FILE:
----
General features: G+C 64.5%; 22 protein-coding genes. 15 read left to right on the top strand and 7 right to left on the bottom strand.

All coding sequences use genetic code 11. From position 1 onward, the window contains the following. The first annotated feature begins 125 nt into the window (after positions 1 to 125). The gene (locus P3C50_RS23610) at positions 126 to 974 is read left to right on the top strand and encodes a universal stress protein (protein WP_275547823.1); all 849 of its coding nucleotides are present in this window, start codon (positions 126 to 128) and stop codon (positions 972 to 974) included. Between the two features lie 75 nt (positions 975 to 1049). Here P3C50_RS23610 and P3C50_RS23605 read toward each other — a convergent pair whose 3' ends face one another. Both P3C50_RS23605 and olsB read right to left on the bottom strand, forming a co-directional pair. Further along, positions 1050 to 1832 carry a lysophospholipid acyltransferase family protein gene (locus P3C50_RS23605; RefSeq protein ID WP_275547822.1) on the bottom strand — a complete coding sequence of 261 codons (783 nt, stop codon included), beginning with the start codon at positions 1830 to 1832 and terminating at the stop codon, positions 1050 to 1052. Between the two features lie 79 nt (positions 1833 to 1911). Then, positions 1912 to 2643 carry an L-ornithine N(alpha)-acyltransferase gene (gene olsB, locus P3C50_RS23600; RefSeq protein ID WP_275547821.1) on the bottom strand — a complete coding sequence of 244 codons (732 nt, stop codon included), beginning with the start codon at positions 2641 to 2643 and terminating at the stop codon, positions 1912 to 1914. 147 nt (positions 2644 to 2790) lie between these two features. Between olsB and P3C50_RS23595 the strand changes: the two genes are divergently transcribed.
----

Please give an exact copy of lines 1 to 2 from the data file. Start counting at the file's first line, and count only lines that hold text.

General features: G+C 64.5%; 22 protein-coding genes. 15 read left to right on the top strand and 7 right to left on the bottom strand.

All coding sequences use genetic code 11. From position 1 onward, the window contains the following. The first annotated feature begins 125 nt into the window (after positions 1 to 125). The gene (locus P3C50_RS23610) at positions 126 to 974 is read left to right on the top strand and encodes a universal stress protein (protein WP_275547823.1); all 849 of its coding nucleotides are present in this window, start codon (positions 126 to 128) and stop codon (positions 972 to 974) included. Between the two features lie 75 nt (positions 975 to 1049). Here P3C50_RS23610 and P3C50_RS23605 read toward each other — a convergent pair whose 3' ends face one another. Both P3C50_RS23605 and olsB read right to left on the bottom strand, forming a co-directional pair. Further along, positions 1050 to 1832 carry a lysophospholipid acyltransferase family protein gene (locus P3C50_RS23605; RefSeq protein ID WP_275547822.1) on the bottom strand — a complete coding sequence of 261 codons (783 nt, stop codon included), beginning with the start codon at positions 1830 to 1832 and terminating at the stop codon, positions 1050 to 1052. Between the two features lie 79 nt (positions 1833 to 1911). Then, positions 1912 to 2643 carry an L-ornithine N(alpha)-acyltransferase gene (gene olsB, locus P3C50_RS23600; RefSeq protein ID WP_275547821.1) on the bottom strand — a complete coding sequence of 244 codons (732 nt, stop codon included), beginning with the start codon at positions 2641 to 2643 and terminating at the stop codon, positions 1912 to 1914. 147 nt (positions 2644 to 2790) lie between these two features. Between olsB and P3C50_RS23595 the strand changes: the two genes are divergently transcribed.